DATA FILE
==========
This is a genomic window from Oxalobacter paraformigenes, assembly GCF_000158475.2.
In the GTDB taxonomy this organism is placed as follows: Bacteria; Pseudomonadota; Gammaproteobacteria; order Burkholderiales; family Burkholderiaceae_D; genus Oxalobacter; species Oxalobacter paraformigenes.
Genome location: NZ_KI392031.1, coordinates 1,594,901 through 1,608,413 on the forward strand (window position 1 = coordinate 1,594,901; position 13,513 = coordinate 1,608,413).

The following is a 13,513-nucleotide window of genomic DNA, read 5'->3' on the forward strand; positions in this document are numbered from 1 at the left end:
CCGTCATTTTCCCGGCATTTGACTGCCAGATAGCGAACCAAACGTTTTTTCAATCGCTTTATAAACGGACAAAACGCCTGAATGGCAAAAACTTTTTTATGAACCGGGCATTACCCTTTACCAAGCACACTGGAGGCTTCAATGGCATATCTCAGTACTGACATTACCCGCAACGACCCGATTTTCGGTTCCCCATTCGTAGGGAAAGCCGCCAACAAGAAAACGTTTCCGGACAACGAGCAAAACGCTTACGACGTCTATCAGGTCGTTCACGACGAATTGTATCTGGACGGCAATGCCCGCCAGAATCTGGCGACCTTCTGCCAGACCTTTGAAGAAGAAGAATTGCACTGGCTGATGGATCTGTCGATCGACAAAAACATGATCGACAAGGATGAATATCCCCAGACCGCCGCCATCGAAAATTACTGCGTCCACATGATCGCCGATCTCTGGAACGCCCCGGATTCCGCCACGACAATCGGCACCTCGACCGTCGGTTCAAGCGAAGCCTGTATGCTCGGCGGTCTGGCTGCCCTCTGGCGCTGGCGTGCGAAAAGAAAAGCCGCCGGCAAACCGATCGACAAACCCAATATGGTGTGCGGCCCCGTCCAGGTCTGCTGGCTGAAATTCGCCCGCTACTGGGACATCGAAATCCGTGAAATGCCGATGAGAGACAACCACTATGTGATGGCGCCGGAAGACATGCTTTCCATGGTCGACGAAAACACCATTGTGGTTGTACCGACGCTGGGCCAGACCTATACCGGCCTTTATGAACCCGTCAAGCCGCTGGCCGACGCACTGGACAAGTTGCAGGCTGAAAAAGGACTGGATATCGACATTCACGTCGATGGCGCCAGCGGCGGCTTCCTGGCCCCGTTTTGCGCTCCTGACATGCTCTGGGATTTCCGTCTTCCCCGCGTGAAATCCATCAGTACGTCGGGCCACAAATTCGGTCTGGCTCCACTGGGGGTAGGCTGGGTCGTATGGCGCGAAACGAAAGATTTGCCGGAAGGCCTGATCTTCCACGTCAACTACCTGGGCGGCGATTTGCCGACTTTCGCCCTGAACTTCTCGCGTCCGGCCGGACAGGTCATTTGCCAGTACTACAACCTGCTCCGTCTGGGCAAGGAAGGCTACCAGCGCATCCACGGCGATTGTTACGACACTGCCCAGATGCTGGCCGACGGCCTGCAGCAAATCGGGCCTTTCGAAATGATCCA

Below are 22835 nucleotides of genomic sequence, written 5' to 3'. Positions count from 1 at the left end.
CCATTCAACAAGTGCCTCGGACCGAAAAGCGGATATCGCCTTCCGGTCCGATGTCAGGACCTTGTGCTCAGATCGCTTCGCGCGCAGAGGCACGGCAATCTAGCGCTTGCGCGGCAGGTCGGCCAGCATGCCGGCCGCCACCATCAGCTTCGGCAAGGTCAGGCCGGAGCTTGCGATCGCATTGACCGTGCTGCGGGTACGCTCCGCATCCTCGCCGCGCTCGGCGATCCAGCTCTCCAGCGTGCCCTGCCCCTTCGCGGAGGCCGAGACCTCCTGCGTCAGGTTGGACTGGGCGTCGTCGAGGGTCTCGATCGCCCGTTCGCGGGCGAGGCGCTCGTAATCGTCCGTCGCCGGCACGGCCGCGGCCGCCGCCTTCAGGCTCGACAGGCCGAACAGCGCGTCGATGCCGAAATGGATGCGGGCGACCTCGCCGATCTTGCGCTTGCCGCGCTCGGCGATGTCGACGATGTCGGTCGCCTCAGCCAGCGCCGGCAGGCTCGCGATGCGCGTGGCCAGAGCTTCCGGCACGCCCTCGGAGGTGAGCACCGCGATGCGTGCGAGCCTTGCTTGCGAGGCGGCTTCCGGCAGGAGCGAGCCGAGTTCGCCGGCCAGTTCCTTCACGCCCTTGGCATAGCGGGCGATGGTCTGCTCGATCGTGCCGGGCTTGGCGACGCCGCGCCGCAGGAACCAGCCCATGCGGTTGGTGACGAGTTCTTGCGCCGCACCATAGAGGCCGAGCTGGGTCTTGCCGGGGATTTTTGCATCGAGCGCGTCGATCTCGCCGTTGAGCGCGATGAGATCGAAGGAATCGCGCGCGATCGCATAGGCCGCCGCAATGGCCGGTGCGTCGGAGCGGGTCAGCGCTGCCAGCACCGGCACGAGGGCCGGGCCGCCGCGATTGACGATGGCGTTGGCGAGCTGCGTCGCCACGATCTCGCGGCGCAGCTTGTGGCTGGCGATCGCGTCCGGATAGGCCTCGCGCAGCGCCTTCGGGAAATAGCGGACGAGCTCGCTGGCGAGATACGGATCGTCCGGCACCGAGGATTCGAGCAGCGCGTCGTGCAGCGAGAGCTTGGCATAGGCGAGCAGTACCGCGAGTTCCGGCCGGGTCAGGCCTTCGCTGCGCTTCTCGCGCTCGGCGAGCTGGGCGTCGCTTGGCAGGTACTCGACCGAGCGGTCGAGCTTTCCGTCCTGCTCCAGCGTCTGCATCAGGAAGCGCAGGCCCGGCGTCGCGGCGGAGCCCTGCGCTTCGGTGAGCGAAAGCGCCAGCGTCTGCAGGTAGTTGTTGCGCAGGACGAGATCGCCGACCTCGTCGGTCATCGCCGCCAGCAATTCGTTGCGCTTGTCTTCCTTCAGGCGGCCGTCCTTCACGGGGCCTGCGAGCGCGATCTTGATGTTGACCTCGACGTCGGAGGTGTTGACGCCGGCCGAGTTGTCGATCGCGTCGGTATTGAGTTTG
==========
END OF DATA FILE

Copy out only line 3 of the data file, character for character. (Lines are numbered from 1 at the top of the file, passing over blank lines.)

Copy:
Genome location: NZ_KI392031.1, coordinates 1,594,901 through 1,608,413 on the forward strand (window position 1 = coordinate 1,594,901; position 13,513 = coordinate 1,608,413).